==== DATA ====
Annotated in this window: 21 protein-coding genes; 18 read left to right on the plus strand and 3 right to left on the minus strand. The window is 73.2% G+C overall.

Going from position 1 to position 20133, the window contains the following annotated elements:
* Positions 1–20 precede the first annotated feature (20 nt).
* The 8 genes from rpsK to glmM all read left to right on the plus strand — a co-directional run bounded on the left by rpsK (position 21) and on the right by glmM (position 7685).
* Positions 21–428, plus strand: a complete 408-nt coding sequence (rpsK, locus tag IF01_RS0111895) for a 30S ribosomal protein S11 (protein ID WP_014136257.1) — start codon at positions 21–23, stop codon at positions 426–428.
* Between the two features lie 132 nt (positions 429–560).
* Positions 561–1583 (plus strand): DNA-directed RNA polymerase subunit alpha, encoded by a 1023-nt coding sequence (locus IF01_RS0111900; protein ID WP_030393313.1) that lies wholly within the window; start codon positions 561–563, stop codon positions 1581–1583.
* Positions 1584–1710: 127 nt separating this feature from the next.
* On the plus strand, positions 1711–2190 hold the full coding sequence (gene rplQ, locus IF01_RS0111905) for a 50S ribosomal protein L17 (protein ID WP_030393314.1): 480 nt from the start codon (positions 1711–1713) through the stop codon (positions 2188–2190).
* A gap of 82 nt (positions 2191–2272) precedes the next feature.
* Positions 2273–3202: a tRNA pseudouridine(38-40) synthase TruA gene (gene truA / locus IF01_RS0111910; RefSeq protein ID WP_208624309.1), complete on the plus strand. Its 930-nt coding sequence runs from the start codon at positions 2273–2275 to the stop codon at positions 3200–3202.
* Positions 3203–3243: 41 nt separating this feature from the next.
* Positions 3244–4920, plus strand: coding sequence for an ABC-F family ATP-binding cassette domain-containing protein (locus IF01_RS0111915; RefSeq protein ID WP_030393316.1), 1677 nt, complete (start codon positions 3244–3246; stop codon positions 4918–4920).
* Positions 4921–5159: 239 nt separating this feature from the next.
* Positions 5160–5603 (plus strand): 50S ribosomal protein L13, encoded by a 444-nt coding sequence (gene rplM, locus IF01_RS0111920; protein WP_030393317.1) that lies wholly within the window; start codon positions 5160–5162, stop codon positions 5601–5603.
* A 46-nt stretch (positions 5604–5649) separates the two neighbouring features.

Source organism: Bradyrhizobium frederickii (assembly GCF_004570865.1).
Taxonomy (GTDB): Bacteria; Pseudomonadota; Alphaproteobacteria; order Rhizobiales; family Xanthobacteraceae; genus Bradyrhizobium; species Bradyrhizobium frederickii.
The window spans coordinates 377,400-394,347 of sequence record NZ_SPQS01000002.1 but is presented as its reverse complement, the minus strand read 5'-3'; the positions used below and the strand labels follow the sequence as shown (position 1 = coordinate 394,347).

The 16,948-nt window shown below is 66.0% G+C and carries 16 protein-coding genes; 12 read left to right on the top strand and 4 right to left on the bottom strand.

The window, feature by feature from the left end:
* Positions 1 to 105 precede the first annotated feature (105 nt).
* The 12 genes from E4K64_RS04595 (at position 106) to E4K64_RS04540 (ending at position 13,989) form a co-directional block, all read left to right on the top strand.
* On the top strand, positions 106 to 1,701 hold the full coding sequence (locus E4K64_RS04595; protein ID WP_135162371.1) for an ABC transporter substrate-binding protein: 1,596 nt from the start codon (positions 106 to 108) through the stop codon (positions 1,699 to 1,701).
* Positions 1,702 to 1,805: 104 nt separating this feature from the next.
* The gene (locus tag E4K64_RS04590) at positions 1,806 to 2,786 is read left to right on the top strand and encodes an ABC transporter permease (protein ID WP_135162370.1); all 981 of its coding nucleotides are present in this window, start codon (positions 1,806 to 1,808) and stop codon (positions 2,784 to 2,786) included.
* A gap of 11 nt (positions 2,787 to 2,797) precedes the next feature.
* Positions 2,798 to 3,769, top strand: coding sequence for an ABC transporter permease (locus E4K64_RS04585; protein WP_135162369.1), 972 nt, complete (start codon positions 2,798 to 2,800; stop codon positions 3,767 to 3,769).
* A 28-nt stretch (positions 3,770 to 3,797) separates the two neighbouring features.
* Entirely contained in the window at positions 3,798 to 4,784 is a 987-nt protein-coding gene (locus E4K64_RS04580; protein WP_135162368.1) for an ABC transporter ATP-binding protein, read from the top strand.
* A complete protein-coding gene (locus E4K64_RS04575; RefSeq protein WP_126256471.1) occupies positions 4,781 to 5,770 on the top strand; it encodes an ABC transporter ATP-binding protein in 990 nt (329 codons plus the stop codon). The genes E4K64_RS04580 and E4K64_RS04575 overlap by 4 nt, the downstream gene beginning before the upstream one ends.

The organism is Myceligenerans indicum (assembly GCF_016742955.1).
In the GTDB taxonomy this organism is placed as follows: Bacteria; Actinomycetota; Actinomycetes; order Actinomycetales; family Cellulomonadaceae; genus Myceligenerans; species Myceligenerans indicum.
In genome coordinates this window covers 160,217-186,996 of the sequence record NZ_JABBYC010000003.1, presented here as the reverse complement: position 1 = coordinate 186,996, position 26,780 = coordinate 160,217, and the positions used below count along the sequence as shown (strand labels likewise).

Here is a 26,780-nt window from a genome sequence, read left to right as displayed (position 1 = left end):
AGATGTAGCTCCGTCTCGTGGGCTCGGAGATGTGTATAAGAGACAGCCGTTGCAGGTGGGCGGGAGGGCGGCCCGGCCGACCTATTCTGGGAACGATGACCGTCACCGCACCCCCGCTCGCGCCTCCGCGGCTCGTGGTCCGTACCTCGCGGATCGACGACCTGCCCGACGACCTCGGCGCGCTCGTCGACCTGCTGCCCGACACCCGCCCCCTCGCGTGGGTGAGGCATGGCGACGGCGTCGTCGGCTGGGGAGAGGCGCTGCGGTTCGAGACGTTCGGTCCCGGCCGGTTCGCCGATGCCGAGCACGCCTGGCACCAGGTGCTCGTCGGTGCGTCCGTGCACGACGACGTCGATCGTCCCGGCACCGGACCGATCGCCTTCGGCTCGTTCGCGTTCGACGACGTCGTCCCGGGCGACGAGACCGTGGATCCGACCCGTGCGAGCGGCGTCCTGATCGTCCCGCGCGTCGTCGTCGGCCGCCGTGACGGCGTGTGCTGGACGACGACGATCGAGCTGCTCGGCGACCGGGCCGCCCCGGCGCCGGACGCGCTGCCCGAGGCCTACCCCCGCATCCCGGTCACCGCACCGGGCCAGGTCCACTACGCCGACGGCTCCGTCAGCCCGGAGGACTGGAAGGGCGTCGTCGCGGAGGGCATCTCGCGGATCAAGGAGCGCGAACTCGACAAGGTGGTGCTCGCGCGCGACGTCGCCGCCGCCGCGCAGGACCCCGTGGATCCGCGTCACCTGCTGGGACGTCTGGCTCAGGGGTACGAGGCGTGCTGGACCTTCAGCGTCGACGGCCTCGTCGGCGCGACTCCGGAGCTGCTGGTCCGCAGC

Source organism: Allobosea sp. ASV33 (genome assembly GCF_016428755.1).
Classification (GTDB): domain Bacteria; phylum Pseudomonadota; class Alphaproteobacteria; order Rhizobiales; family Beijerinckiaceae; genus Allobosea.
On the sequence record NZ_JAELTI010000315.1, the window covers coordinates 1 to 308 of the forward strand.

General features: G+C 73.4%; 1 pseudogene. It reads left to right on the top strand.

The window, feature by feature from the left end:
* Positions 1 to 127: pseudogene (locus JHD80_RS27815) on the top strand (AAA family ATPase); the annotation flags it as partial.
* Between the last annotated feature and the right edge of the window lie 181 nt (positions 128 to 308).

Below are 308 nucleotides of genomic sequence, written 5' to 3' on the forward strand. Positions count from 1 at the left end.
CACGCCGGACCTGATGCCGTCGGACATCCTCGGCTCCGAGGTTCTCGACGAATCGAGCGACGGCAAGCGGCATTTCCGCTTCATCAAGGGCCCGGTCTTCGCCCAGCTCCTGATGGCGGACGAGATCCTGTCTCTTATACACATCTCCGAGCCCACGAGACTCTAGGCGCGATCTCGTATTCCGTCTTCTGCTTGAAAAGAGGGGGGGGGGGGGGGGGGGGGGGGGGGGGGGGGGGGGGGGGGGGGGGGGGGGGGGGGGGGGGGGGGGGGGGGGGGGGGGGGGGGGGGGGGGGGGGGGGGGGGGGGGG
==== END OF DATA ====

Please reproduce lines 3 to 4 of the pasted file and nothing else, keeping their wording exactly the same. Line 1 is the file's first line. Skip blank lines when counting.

* Positions 1–20 precede the first annotated feature (20 nt).
* The 8 genes from rpsK to glmM all read left to right on the plus strand — a co-directional run bounded on the left by rpsK (position 21) and on the right by glmM (position 7685).